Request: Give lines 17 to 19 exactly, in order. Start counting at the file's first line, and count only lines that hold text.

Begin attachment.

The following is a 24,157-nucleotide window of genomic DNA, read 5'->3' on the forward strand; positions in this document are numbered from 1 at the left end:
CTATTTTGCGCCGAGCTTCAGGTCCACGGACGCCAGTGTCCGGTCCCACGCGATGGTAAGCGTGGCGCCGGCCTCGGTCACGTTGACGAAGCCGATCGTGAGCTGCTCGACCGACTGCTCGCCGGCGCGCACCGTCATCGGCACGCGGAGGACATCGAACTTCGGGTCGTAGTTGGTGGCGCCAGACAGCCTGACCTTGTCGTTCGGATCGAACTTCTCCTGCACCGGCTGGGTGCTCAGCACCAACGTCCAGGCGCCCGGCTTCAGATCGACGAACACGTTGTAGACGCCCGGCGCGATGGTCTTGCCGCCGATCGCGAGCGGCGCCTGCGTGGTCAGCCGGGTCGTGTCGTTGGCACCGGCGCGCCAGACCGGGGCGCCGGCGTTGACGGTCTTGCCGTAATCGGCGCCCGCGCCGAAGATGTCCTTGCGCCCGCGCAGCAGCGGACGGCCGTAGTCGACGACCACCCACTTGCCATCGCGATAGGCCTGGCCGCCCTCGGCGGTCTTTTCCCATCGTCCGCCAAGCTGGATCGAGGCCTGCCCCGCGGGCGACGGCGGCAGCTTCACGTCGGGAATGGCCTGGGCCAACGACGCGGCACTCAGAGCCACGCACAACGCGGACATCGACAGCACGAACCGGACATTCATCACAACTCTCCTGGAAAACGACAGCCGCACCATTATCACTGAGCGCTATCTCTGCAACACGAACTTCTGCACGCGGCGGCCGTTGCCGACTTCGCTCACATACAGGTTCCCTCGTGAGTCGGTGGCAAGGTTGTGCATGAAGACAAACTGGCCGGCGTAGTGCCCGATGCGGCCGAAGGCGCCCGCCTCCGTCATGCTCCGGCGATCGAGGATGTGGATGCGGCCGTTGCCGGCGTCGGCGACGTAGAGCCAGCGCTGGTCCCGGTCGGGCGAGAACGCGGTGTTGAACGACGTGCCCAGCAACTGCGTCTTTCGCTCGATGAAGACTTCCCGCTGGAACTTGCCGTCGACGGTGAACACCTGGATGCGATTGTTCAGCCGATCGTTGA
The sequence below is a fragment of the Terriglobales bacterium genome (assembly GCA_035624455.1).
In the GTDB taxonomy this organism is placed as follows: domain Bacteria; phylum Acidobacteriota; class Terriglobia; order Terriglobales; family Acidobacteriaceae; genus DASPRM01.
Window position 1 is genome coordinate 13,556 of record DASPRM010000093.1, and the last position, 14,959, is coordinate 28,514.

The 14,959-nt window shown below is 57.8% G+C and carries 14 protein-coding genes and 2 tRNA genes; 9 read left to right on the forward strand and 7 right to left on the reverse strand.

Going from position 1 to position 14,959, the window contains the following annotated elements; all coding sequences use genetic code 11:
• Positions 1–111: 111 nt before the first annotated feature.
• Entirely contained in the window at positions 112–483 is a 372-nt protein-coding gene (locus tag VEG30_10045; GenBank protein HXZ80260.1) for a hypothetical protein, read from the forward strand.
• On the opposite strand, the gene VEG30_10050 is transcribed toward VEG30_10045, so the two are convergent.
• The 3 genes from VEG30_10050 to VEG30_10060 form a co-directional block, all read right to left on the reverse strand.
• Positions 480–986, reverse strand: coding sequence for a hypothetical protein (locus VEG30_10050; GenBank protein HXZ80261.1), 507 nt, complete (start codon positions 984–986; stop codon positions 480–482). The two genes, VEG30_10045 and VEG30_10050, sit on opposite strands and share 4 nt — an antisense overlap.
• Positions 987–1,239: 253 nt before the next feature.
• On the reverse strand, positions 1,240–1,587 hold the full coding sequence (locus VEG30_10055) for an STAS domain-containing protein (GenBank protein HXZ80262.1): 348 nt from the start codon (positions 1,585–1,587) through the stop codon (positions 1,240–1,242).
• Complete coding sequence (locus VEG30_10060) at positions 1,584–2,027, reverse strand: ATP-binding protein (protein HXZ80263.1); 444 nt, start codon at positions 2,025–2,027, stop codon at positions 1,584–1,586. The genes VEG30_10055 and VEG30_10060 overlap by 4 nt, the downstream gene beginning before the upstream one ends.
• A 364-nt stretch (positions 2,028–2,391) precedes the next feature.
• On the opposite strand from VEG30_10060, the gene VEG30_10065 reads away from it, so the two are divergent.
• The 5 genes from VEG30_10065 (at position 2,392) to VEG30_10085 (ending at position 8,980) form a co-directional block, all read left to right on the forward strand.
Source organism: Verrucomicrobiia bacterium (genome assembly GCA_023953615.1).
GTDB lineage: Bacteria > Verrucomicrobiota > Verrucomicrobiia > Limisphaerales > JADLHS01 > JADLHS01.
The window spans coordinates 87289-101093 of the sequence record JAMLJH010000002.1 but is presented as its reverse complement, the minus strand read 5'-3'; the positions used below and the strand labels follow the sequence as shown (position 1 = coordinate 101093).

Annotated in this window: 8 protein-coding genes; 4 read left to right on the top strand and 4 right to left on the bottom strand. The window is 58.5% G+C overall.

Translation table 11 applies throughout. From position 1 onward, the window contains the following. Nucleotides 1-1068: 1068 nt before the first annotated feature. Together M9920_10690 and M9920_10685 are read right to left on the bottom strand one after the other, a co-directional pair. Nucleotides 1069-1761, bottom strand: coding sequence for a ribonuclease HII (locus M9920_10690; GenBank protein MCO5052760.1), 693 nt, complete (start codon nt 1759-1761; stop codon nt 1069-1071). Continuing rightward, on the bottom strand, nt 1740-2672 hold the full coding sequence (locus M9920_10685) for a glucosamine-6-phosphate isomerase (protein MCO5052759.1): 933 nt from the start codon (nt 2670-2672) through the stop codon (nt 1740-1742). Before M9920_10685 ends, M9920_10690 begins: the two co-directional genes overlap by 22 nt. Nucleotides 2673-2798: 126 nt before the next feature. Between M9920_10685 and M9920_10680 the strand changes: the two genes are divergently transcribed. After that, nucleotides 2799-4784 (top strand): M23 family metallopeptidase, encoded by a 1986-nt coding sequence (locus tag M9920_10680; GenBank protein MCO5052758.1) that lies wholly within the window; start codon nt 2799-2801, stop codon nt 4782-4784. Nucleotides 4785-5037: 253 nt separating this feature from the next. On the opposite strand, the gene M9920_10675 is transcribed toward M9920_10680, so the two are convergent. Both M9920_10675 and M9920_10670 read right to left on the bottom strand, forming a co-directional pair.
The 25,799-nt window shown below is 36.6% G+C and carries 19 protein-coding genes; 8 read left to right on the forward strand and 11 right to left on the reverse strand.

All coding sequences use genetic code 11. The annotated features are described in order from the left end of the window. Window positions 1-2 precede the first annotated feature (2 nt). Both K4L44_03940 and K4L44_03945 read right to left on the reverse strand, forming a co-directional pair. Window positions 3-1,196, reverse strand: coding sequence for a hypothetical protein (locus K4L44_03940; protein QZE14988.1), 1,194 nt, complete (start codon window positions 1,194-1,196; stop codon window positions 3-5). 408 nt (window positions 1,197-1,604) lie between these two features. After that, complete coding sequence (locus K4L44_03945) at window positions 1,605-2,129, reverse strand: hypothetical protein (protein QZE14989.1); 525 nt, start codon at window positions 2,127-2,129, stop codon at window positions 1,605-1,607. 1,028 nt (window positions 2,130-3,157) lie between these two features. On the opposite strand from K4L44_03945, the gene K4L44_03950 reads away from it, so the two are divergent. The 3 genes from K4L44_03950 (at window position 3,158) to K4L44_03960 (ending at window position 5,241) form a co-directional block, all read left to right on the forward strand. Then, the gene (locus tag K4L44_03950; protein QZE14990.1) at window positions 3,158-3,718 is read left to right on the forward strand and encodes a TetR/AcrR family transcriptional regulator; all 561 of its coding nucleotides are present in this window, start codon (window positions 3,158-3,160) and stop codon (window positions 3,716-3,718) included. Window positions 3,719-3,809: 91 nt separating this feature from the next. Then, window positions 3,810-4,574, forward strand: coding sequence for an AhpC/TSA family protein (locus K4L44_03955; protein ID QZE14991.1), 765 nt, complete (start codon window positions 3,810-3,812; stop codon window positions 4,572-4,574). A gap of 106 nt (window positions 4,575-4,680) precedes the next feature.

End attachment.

• On the opposite strand from VEG30_10060, the gene VEG30_10065 reads away from it, so the two are divergent.
• The 5 genes from VEG30_10065 (at position 2,392) to VEG30_10085 (ending at position 8,980) form a co-directional block, all read left to right on the forward strand.
Source organism: Verrucomicrobiia bacterium (genome assembly GCA_023953615.1).